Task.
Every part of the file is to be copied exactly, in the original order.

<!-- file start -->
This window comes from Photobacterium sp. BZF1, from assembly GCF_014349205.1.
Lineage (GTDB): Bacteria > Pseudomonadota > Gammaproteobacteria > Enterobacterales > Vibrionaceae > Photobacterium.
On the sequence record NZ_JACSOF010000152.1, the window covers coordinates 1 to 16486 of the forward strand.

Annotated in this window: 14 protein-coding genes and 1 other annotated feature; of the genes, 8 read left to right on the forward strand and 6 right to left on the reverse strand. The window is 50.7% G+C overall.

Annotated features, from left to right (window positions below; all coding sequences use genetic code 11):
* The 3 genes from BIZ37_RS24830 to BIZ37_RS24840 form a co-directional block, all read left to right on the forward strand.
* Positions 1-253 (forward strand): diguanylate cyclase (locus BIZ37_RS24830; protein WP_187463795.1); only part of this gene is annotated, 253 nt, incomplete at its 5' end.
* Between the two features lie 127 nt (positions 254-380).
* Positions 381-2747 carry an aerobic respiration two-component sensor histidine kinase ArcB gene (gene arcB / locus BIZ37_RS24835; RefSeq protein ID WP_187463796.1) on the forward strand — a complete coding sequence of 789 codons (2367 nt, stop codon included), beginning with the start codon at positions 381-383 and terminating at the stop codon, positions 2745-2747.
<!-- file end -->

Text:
This window comes from Photobacterium sp. BZF1, from assembly GCF_014349205.1.
Lineage (GTDB): Bacteria > Pseudomonadota > Gammaproteobacteria > Enterobacterales > Vibrionaceae > Photobacterium.
On the sequence record NZ_JACSOF010000152.1, the window covers coordinates 1 to 16486 of the forward strand.

Annotated in this window: 14 protein-coding genes and 1 other annotated feature; of the genes, 8 read left to right on the forward strand and 6 right to left on the reverse strand. The window is 50.7% G+C overall.

Annotated features, from left to right (window positions below; all coding sequences use genetic code 11):
* The 3 genes from BIZ37_RS24830 to BIZ37_RS24840 form a co-directional block, all read left to right on the forward strand.
* Positions 1-253 (forward strand): diguanylate cyclase (locus BIZ37_RS24830; protein WP_187463795.1); only part of this gene is annotated, 253 nt, incomplete at its 5' end.
* Between the two features lie 127 nt (positions 254-380).
* Positions 381-2747 carry an aerobic respiration two-component sensor histidine kinase ArcB gene (gene arcB / locus BIZ37_RS24835; RefSeq protein ID WP_187463796.1) on the forward strand — a complete coding sequence of 789 codons (2367 nt, stop codon included), beginning with the start codon at positions 381-383 and terminating at the stop codon, positions 2745-2747.